In the third instalment of our tendonitis special, we take a look a deeper look at how patients can manage the condition.
Sarah is relieved that it isn’t likely to be anything serious and says she will go home to rest and ice her ankle. She buys some paracetamol tablets, saying she is out of them at home, and asks how long she should stay off the running for.
Going back to the movement that caused the original injury is not advised for several weeks. Gentle exercise, however, is recommended, focusing on movements that cause the muscle to which the affected tendon is attached to both contract and stretch. Massage is also a good idea, either formally from a physiotherapist or simply by rubbing the affected area to encourage blood flow and keep the fibres soft. It goes without saying that comfortable footwear is a must, though this should be supportive rather than soft, and a low heel or a heel raise in each shoe can help take pressure off the Achilles tendon.
If symptoms don’t improve, or indeed suddenly worsen, a trip to the GP is a good idea. A more in-depth examination plus tests such as x-rays or a magnetic resonance imaging (MRI) scan may be conducted to exclude other, more serious, problems, such as a fracture or a ruptured tendon. The latter usually presents as abrupt pain in the heel or calf, accompanied by swelling and bruising.
In some cases of tendonitis, corticosteroid injections – sometimes combined with local anaesthetics – may be needed to further reduce pain and inflammation. However, they are not the miracle cure many regard them as, with an effect that sometimes only lasts a few weeks and in other cases proves completely ineffective. For those who do respond, the treatment can be repeated, but no more than three times in total and with an interval of at least six weeks in between injections to minimise the chance of the tendon becoming weak (and hence liable to tearing or rupturing), and to protect the skin, which may become thinner or lighter as a result of the therapy.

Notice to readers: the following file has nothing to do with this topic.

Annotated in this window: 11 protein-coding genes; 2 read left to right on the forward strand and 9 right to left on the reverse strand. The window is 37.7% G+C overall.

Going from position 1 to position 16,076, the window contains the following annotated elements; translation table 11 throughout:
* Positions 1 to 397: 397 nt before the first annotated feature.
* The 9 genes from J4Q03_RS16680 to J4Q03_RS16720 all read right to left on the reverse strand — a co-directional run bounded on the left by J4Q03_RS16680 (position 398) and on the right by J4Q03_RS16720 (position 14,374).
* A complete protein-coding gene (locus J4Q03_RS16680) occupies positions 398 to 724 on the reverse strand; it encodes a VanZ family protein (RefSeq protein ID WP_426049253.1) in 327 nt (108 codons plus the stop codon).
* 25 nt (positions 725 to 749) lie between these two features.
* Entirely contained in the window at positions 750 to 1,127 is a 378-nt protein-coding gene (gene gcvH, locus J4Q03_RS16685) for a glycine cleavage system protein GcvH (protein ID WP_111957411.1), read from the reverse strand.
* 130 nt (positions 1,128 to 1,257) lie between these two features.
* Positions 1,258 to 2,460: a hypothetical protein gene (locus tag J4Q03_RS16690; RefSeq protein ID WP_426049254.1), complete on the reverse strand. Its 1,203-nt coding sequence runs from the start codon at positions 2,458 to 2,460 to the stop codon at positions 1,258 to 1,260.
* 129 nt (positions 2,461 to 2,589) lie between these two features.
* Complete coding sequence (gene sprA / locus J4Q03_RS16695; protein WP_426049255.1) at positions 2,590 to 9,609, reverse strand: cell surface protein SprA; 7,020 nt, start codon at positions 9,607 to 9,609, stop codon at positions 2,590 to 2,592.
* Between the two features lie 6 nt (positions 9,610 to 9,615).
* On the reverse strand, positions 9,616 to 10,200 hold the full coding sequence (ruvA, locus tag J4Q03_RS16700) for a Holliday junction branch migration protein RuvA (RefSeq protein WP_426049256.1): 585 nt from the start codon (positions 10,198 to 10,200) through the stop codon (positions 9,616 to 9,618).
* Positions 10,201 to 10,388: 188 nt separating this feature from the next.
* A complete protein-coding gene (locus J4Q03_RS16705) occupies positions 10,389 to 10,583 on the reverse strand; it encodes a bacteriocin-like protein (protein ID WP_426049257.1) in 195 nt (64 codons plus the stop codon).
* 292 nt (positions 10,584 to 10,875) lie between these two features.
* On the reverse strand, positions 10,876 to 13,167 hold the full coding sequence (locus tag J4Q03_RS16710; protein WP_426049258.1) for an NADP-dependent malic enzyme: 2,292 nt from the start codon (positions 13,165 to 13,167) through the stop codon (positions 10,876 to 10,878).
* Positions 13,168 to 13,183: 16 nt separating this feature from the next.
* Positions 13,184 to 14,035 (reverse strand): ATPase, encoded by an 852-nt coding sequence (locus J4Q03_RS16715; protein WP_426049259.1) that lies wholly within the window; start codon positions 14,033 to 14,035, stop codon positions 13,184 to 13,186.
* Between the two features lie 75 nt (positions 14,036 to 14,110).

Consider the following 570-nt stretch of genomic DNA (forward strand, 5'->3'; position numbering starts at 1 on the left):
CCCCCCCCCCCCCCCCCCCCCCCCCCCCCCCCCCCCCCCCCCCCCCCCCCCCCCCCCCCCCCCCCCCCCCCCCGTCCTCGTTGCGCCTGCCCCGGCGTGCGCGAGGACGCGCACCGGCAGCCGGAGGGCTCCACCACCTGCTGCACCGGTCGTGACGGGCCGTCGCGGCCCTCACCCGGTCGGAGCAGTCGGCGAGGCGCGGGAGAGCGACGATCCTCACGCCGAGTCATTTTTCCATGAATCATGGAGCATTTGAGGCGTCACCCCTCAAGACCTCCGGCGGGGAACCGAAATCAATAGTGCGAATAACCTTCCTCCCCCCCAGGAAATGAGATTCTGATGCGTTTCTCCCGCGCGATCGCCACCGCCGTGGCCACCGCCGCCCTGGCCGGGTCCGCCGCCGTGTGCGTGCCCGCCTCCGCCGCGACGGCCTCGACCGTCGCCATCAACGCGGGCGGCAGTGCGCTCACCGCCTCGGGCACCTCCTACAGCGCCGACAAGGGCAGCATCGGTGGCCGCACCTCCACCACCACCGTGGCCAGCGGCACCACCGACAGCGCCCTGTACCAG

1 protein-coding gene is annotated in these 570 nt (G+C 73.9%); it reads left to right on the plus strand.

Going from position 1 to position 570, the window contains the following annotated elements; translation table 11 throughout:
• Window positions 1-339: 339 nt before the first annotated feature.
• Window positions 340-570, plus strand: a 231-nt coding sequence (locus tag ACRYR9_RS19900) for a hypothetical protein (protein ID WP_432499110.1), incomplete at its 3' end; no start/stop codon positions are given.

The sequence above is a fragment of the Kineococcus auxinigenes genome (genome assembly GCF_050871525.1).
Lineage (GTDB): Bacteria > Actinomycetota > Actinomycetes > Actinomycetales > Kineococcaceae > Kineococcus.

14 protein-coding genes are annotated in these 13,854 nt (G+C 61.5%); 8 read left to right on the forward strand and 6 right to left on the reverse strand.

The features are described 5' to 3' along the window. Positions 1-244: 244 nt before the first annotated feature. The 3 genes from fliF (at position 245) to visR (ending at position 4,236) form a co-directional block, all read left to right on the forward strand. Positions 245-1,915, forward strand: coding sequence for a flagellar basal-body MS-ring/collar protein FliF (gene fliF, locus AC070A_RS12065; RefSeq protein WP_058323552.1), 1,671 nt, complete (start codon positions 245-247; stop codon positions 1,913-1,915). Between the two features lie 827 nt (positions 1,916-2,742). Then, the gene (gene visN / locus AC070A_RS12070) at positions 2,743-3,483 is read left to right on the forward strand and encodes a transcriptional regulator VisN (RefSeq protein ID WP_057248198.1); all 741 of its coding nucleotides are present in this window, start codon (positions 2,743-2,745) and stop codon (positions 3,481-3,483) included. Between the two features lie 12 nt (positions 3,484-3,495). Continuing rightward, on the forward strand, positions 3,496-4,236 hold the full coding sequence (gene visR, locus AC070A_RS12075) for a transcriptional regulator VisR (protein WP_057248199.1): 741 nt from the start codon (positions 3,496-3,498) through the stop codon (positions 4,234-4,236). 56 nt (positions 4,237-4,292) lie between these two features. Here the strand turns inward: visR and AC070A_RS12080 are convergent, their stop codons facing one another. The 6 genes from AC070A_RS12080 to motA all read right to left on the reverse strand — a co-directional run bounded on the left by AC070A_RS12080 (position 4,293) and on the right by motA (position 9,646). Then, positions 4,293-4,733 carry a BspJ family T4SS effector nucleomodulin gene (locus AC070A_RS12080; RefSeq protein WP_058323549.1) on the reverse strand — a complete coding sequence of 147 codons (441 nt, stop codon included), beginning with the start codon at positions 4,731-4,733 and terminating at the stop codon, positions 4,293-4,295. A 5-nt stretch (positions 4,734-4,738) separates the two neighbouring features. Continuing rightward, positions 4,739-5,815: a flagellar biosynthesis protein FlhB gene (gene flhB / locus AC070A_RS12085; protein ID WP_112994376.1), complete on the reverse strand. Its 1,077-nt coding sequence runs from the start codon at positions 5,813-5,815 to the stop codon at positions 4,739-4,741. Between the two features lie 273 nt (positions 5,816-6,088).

Extracorporeal shock wave therapy may be used if other treatment options have failed. ESWT involves passing shock waves through anaesthetised skin to the affected tendon. It isn’t a risk free procedure, however, side effects can include redness, swelling, pain, nausea and rupture of the tendon. The National Institute for Health and Care Excellence (NICE) has issued guidance on the use of ESWT for refractory Achilles tendinopathy, available at http://www.nice.org.uk/guidance/IPG312, which states that the intervention is not associated with any major safety concerns but that evidence of efficacy is inconsistent.
Autologous blood injection is another management option that doctors may discuss with patients. In this procedure, a small amount of the patient’s own blood – which may be separated into red blood cells and platelets – is injected in and around the damaged tendon, sometimes after the fibres have been disrupted by a process called dry needling. The aim is to supply the tendon with growth factors to help the healing process. The procedure may be repeated if needed, and patients who have had it done need to avoid overusing or straining the tendon for a few weeks before embarking on a course of physiotherapy. In its guidance on the intervention, available at http://www.nice.org.uk/guidance/ipg438, NICE states the autologous blood injection is safe but there are uncertainties about how well it works, and therefore patients should fully understand the risks and benefits before making a decision on whether they want to have the procedure.
Keyhole surgery – removing the damaged section of tendon or deposits that have formed or repairing a rupture – is a last resort because the risks, including scarring and infection are generally considered to outweigh the chances of success.
Come back tomorrow for the final instalment of our special tendonitis feature, where we look at the advice you can give patients to help them manage the risks in the long term.